The neurodegenerative conditions are commonly related to brain structures impairment, which might disrupt the states of sleep and wakefulness, circadian rhythm, motor or non motor functioning. On the other hand, sleep disturbances are also frequently related to worsening patient's cognitive functioning, emotional state and quality of life. Furthermore, these abnormal behavioural symptoms negatively contribute to overwhelming their relatives and caregivers. Therefore, a deeper understanding of the relationship between sleep disorders and neurodegenerative diseases seems to be extremely important, mainly considering the limited research related to it and the increasing expectancy of life.
Frequently having trouble sleeping can be a frustrating and debilitating experience. You sleep badly at night, which leaves you feeling dead-tired in the morning and whatever energy you have quickly drains throughout the day. But then, no matter how exhausted you feel at night, you still have trouble sleeping. And so the cycle begins again, taking a serious toll on your mood, energy, efficiency, and ability to handle stress. Ignoring sleep problems and disorders can damage your physical health and lead to weight gain, car accidents, impaired job performance, memory problems, and strained relationships. If you want to feel your best, stay healthy, and perform up to your potential, quality sleep is a necessity, not a luxury.
What to do: Ask your doctor if your restless leg syndrome might be caused by another health condition or by a medication you're taking. Diabetes, arthritis, peripheral neuropathy, anemia, vitamin B deficiency, thyroid disease, and kidney problems can all contribute to restless leg syndrome. Medications that can cause restless leg syndrome as a side effect include antidepressants, antihistamines, and lithium. Treating the underlying condition or changing medications may banish the symptoms. Restless leg syndrome has been linked to deficiencies in iron and B vitamins, particularly folate, so talk to your doctor about boosting your intake of these nutrients.
A systematic review found that traumatic childhood experiences (such as family conflict or sexual trauma) significantly increases the risk for a number of sleep disorders in adulthood, including sleep apnea, narcolepsy, and insomnia. It is currently unclear whether or not moderate alcohol consumption increases the risk of obstructive sleep apnea.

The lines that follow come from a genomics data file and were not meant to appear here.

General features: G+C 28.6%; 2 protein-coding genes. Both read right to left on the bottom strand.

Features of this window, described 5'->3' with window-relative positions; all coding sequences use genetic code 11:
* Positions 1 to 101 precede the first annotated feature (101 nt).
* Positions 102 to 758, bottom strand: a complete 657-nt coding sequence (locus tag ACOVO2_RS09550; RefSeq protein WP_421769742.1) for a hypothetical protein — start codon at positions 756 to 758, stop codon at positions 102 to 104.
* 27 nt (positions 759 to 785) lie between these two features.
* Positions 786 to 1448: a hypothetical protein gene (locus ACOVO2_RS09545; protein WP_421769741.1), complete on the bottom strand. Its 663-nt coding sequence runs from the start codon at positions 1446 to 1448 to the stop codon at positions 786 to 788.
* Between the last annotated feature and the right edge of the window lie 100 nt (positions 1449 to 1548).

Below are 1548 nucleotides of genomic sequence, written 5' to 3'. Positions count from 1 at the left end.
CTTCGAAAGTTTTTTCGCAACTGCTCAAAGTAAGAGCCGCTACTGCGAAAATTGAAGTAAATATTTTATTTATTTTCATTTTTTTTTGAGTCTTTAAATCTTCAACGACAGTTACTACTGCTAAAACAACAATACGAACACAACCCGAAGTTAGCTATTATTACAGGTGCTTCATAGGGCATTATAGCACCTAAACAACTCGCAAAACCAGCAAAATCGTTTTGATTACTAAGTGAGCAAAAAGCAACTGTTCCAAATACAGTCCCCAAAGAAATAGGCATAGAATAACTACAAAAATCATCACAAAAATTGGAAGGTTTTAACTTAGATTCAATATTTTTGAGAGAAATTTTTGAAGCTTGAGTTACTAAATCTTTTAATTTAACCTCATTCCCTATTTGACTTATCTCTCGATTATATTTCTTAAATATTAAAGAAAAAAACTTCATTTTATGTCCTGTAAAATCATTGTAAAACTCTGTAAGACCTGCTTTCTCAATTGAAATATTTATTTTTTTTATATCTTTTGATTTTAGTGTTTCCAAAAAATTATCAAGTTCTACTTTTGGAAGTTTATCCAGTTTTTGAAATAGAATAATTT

Throughout the decades as more research and studies were conducted, the amount of sleep disorders being discovered began to rapidly increase. In 1990 The AASM, along with other professional societies including the European Sleep Research Society, The Japanese Society of Sleep Research, and the Latin American Sleep Society published the International Classification of Sleep Disorders (ICSD), which is a "primary diagnostic, epidemiological, and coding resource for clinicians and researchers in the field of sleep and sleep medicine."
Interestingly, it has been shown that the sleep-wake cycle acts on the beta-amyloid burden which is a central component found in AD. Indeed, during waking, the production of beta-amyloid protein will be more consistent than during sleep. This is explained by two phenomena. The first is that the metabolic activity will be higher during waking and thus will secrete more beta-amyloid protein. The second is that oxidative stress will also be higher and lead to increased AB production.
Keep a pen and paper next to your bed. If you're often kept awake by racing thoughts and worries and you tend to make to-do lists in your head, keep a pen or pencil and a small pad of paper handy and write them down. As you put each item down on paper, imagine yourself setting aside that concern. (Again, use a book light; don't turn on the overhead or a bright bedside light to write.)